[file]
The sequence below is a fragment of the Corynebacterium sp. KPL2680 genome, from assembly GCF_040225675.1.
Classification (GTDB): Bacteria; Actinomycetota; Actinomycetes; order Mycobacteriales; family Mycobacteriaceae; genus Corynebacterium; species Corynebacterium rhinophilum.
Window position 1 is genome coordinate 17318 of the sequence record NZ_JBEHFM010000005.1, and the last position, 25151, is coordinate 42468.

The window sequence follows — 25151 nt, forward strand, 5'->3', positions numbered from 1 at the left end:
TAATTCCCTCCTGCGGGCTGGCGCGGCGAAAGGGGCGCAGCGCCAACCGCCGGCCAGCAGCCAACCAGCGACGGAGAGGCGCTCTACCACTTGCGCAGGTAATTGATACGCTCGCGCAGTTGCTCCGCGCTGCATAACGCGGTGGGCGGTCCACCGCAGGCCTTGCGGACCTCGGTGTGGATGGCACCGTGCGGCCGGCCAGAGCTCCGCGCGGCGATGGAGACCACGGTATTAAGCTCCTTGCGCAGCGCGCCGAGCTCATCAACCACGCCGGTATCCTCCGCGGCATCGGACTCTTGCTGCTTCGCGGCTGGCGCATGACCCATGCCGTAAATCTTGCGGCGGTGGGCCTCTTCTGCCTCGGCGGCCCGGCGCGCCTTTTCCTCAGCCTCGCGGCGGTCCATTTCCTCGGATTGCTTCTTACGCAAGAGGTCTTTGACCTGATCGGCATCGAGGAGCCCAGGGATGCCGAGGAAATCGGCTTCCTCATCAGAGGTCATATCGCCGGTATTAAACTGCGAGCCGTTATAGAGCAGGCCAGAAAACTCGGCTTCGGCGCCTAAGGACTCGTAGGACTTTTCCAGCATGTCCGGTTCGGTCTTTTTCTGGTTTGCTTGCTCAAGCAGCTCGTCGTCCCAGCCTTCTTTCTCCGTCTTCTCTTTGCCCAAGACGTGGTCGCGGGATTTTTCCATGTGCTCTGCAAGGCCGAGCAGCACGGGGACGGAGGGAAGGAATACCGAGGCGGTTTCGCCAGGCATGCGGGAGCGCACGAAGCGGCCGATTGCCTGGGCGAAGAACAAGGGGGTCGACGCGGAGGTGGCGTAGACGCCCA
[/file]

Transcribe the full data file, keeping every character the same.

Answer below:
The sequence below is a fragment of the Corynebacterium sp. KPL2680 genome, from assembly GCF_040225675.1.
Classification (GTDB): Bacteria; Actinomycetota; Actinomycetes; order Mycobacteriales; family Mycobacteriaceae; genus Corynebacterium; species Corynebacterium rhinophilum.
Window position 1 is genome coordinate 17318 of the sequence record NZ_JBEHFM010000005.1, and the last position, 25151, is coordinate 42468.

The window sequence follows — 25151 nt, forward strand, 5'->3', positions numbered from 1 at the left end:
TAATTCCCTCCTGCGGGCTGGCGCGGCGAAAGGGGCGCAGCGCCAACCGCCGGCCAGCAGCCAACCAGCGACGGAGAGGCGCTCTACCACTTGCGCAGGTAATTGATACGCTCGCGCAGTTGCTCCGCGCTGCATAACGCGGTGGGCGGTCCACCGCAGGCCTTGCGGACCTCGGTGTGGATGGCACCGTGCGGCCGGCCAGAGCTCCGCGCGGCGATGGAGACCACGGTATTAAGCTCCTTGCGCAGCGCGCCGAGCTCATCAACCACGCCGGTATCCTCCGCGGCATCGGACTCTTGCTGCTTCGCGGCTGGCGCATGACCCATGCCGTAAATCTTGCGGCGGTGGGCCTCTTCTGCCTCGGCGGCCCGGCGCGCCTTTTCCTCAGCCTCGCGGCGGTCCATTTCCTCGGATTGCTTCTTACGCAAGAGGTCTTTGACCTGATCGGCATCGAGGAGCCCAGGGATGCCGAGGAAATCGGCTTCCTCATCAGAGGTCATATCGCCGGTATTAAACTGCGAGCCGTTATAGAGCAGGCCAGAAAACTCGGCTTCGGCGCCTAAGGACTCGTAGGACTTTTCCAGCATGTCCGGTTCGGTCTTTTTCTGGTTTGCTTGCTCAAGCAGCTCGTCGTCCCAGCCTTCTTTCTCCGTCTTCTCTTTGCCCAAGACGTGGTCGCGGGATTTTTCCATGTGCTCTGCAAGGCCGAGCAGCACGGGGACGGAGGGAAGGAATACCGAGGCGGTTTCGCCAGGCATGCGGGAGCGCACGAAGCGGCCGATTGCCTGGGCGAAGAACAAGGGGGTCGACGCGGAGGTGGCGTAGACGCCCA